Goldman Sachs Group's chairman and CEO Lloyd Blankfein has been diagnosed with a curable form of lymphoma and has told employees and shareholders he would continue to work normally during treatment. The news immediately put the company's succession plans in the spotlight, as its shares fell 1.98% to $179.72 a share on the NYSE.

Chief operating officer Gary Cohn and senior bank officials will undertake some of Blankfein's responsibilities in dealing with the public. This was witnessed when Cohn replaced Blankfein at the last minute at a public discussion in New York.

Apart from Cohn, who is seen as the most likely successor, other senior executives who could provide stability according to investors, include chief financial officer Harvey Schwartz, chief strategy officer Stephen Scherr, vice chairman Michael Sherwood and investment banking co-head David Solomon.

Lymphoma is a cancer that begins in infection-fighting cells of the immune system called lymphocytes present in the lymph nodes, spleen, thymus, bone marrow, and other parts of the body. However it is very treatable as per WebMD.

Mike Donnelly, senior VP and portfolio manager at CS McKee that manages $10.5bn in assets and owns Goldman shares, said "Obviously, Blankfein has done a great job and embodies the culture, but in terms of this changing the investment thesis given the valuation, no, absolutely not."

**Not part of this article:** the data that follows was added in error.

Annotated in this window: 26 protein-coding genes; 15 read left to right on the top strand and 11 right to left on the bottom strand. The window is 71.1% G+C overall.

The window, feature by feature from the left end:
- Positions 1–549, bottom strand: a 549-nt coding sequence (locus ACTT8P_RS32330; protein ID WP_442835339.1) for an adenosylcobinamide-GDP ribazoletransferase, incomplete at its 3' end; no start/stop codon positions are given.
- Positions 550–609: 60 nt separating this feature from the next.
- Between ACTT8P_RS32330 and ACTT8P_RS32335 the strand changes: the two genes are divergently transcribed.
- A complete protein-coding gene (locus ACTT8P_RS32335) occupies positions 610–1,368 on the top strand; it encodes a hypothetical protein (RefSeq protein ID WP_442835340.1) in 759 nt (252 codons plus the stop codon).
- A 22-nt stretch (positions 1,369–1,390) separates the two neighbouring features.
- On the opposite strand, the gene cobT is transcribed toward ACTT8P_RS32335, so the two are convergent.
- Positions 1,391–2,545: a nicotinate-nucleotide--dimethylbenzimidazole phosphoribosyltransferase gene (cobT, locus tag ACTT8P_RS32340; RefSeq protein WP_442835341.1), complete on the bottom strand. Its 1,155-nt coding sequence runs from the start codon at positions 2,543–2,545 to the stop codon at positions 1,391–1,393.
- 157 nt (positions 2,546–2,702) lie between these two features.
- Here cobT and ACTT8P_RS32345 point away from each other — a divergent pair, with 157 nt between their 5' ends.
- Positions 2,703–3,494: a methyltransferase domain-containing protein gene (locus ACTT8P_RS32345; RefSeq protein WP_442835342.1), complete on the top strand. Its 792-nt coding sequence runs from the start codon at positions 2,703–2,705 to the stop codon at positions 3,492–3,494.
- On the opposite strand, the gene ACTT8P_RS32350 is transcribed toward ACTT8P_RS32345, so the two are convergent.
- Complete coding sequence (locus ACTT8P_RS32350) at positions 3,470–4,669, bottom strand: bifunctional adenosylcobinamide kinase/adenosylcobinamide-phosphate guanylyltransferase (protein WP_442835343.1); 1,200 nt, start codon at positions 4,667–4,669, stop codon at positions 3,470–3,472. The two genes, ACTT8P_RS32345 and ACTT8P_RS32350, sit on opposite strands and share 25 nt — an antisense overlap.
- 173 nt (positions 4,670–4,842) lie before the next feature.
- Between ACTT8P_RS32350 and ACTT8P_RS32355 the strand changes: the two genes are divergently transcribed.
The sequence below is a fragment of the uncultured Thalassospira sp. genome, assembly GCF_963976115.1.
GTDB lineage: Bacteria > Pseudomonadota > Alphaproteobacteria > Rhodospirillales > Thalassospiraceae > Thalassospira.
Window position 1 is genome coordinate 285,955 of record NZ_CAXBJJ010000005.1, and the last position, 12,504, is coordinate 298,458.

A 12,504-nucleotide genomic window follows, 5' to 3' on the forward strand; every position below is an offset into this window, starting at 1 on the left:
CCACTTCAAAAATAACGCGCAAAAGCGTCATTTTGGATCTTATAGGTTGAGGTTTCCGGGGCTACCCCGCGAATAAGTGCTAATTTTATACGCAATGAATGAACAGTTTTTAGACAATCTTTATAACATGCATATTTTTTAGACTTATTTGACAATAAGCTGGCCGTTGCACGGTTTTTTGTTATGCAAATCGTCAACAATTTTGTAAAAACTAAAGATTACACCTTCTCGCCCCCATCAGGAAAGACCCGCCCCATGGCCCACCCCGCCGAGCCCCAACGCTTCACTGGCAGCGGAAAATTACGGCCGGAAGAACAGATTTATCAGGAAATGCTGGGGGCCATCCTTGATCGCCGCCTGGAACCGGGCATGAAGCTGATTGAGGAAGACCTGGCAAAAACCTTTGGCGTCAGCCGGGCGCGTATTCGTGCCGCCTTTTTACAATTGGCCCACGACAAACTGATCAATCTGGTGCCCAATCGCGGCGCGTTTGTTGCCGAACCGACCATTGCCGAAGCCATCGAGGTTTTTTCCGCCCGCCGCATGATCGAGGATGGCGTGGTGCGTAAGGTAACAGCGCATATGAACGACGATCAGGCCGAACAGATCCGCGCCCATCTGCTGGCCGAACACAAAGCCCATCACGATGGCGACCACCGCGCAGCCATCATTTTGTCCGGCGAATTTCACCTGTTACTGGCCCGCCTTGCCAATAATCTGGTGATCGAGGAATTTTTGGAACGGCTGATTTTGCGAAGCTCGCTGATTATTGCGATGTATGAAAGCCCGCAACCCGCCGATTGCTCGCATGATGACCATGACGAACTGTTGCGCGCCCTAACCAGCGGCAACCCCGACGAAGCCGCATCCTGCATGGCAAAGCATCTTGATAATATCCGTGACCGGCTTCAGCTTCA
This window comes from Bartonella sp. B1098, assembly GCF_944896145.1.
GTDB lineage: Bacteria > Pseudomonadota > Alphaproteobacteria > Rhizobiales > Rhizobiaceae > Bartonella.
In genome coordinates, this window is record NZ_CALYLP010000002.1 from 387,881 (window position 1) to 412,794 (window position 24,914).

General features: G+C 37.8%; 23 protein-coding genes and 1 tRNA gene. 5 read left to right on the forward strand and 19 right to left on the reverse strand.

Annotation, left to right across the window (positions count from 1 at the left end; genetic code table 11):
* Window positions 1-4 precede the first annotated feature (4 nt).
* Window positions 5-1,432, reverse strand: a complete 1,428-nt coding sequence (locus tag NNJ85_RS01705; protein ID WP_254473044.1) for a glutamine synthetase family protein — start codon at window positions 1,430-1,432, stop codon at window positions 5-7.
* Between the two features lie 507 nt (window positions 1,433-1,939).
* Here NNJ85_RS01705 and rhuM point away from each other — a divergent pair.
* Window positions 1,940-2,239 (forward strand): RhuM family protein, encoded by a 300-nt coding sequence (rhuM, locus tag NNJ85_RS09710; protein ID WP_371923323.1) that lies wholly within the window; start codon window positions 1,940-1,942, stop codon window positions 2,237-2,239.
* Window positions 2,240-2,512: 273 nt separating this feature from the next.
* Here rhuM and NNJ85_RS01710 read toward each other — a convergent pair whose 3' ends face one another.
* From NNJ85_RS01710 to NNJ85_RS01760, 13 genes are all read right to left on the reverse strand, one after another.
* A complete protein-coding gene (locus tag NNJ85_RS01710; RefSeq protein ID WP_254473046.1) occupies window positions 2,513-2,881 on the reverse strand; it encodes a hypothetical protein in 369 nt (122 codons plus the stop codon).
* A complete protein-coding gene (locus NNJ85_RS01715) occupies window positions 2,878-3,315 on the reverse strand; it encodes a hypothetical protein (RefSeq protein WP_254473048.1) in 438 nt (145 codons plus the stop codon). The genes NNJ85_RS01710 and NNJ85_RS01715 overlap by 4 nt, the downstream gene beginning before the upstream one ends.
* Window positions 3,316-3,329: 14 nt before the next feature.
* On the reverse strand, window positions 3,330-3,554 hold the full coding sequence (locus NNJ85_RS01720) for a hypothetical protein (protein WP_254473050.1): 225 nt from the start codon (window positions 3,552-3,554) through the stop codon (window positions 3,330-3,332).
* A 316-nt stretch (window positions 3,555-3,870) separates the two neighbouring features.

Another Goldman shareholder Chris Niemczewski, who is also the managing principal at Marshfield Associates that manages $2bn in assets said, "You don't want day-to-day health bulletins, but you do want to know if the prognosis changes. You want to know if it stops being a risk." Blankfein has led Goldman since 2006 and has never spoken about his retirement or plans after Goldman.

Examples of other CEOs who had cancer include JPMorgan Chase & Co CEO Jamie Dimon who was diagnosed with throat cancer more than a year ago, Andy Grove, who held various positions at Intel including CEO and chairman, had prostate cancer, Robert Benmosche AIG's CEO was treated for lung cancer, Apple's CEO Steve Jobs for pancreatic cancer and Berkshire Hathaway's CEO Warren Buffett fought prostate cancer. All these executives, however, continued to work during their respective treatment periods.